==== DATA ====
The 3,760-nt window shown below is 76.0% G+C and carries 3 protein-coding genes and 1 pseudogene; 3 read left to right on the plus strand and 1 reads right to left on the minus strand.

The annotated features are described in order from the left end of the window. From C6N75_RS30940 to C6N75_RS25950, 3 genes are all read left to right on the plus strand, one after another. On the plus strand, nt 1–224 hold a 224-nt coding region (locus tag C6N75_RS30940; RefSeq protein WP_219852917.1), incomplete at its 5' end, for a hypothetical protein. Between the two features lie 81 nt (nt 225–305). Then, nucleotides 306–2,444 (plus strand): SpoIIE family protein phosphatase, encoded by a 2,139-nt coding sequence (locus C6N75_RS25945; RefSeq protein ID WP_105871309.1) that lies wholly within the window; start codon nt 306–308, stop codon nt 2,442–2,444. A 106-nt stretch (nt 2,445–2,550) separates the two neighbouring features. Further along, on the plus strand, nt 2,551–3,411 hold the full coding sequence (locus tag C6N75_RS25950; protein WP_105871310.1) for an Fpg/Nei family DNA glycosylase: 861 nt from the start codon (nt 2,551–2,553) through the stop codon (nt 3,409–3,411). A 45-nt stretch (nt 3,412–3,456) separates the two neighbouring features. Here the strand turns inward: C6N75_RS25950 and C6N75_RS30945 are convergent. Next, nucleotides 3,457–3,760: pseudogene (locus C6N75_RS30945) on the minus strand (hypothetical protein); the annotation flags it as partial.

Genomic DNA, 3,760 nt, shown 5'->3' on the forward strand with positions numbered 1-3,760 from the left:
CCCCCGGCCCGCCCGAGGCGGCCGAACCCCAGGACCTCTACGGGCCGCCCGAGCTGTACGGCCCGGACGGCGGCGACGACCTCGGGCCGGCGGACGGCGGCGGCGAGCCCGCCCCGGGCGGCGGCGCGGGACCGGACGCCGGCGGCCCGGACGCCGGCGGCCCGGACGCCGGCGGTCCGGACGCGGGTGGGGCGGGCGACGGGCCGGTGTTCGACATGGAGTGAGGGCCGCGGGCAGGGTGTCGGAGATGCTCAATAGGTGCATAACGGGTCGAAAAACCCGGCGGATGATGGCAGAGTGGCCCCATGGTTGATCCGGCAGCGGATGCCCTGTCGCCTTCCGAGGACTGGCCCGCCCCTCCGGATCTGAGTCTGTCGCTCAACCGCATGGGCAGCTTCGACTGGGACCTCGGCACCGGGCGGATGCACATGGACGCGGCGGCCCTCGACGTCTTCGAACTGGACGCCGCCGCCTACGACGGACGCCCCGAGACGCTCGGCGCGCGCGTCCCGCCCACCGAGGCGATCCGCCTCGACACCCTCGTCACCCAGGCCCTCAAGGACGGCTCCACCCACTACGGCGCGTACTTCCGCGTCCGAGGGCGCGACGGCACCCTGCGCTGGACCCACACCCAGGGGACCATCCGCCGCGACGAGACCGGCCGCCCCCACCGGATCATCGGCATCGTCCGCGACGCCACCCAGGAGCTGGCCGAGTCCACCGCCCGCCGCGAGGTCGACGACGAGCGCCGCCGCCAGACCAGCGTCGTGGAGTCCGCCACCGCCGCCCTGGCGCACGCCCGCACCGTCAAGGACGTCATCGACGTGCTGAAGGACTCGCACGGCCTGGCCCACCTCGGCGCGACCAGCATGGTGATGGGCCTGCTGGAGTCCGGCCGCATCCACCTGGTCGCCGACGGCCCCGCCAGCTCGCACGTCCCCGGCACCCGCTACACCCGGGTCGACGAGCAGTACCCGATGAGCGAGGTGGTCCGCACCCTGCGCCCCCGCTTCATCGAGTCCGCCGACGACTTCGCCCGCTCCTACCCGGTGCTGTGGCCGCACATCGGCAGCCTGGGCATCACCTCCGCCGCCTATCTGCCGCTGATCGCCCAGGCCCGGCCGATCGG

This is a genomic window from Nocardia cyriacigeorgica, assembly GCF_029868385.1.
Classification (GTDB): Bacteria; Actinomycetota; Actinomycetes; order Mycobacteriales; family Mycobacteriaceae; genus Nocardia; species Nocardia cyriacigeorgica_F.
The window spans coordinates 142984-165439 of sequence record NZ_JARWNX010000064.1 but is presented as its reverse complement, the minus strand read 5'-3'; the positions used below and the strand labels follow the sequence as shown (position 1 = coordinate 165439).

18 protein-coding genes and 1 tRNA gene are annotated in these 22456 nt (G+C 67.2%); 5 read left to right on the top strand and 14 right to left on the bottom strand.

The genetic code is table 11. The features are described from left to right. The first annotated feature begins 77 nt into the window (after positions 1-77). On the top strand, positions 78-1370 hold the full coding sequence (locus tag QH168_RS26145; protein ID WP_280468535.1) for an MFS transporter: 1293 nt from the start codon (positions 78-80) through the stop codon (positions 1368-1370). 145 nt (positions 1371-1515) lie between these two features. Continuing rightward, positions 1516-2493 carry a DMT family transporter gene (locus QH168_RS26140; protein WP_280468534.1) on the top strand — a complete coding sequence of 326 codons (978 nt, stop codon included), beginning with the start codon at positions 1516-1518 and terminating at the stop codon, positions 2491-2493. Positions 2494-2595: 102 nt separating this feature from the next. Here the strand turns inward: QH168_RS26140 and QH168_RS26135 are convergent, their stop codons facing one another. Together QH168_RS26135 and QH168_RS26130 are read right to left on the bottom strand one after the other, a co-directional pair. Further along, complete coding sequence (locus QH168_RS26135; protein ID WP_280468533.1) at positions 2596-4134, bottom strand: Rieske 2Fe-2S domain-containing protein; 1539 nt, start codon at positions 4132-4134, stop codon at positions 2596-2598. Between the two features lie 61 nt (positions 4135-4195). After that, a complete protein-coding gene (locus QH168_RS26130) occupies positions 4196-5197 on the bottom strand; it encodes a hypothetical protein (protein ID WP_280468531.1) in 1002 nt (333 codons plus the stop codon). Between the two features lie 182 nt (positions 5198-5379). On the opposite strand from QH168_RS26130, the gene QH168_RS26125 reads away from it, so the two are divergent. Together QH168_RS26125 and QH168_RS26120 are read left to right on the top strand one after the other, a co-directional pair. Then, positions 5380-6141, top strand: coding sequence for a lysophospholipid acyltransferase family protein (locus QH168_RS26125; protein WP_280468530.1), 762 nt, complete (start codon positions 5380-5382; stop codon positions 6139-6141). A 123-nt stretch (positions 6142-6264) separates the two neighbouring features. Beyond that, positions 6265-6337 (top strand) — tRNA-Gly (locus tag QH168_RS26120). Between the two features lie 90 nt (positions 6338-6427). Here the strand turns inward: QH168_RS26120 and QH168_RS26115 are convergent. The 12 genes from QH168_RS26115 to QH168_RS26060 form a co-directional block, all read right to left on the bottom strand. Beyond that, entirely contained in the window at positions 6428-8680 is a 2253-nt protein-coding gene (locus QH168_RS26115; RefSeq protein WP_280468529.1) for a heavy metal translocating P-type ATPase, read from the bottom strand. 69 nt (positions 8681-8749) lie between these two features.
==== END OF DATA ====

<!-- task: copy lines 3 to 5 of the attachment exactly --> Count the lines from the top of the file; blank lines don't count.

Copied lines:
Genomic DNA, 3,760 nt, shown 5'->3' on the forward strand with positions numbered 1-3,760 from the left:
CCCCCGGCCCGCCCGAGGCGGCCGAACCCCAGGACCTCTACGGGCCGCCCGAGCTGTACGGCCCGGACGGCGGCGACGACCTCGGGCCGGCGGACGGCGGCGGCGAGCCCGCCCCGGGCGGCGGCGCGGGACCGGACGCCGGCGGCCCGGACGCCGGCGGCCCGGACGCCGGCGGTCCGGACGCGGGTGGGGCGGGCGACGGGCCGGTGTTCGACATGGAGTGAGGGCCGCGGGCAGGGTGTCGGAGATGCTCAATAGGTGCATAACGGGTCGAAAAACCCGGCGGATGATGGCAGAGTGGCCCCATGGTTGATCCGGCAGCGGATGCCCTGTCGCCTTCCGAGGACTGGCCCGCCCCTCCGGATCTGAGTCTGTCGCTCAACCGCATGGGCAGCTTCGACTGGGACCTCGGCACCGGGCGGATGCACATGGACGCGGCGGCCCTCGACGTCTTCGAACTGGACGCCGCCGCCTACGACGGACGCCCCGAGACGCTCGGCGCGCGCGTCCCGCCCACCGAGGCGATCCGCCTCGACACCCTCGTCACCCAGGCCCTCAAGGACGGCTCCACCCACTACGGCGCGTACTTCCGCGTCCGAGGGCGCGACGGCACCCTGCGCTGGACCCACACCCAGGGGACCATCCGCCGCGACGAGACCGGCCGCCCCCACCGGATCATCGGCATCGTCCGCGACGCCACCCAGGAGCTGGCCGAGTCCACCGCCCGCCGCGAGGTCGACGACGAGCGCCGCCGCCAGACCAGCGTCGTGGAGTCCGCCACCGCCGCCCTGGCGCACGCCCGCACCGTCAAGGACGTCATCGACGTGCTGAAGGACTCGCACGGCCTGGCCCACCTCGGCGCGACCAGCATGGTGATGGGCCTGCTGGAGTCCGGCCGCATCCACCTGGTCGCCGACGGCCCCGCCAGCTCGCACGTCCCCGGCACCCGCTACACCCGGGTCGACGAGCAGTACCCGATGAGCGAGGTGGTCCGCACCCTGCGCCCCCGCTTCATCGAGTCCGCCGACGACTTCGCCCGCTCCTACCCGGTGCTGTGGCCGCACATCGGCAGCCTGGGCATCACCTCCGCCGCCTATCTGCCGCTGATCGCCCAGGCCCGGCCGATCGG

This is a genomic window from Nocardia cyriacigeorgica, assembly GCF_029868385.1.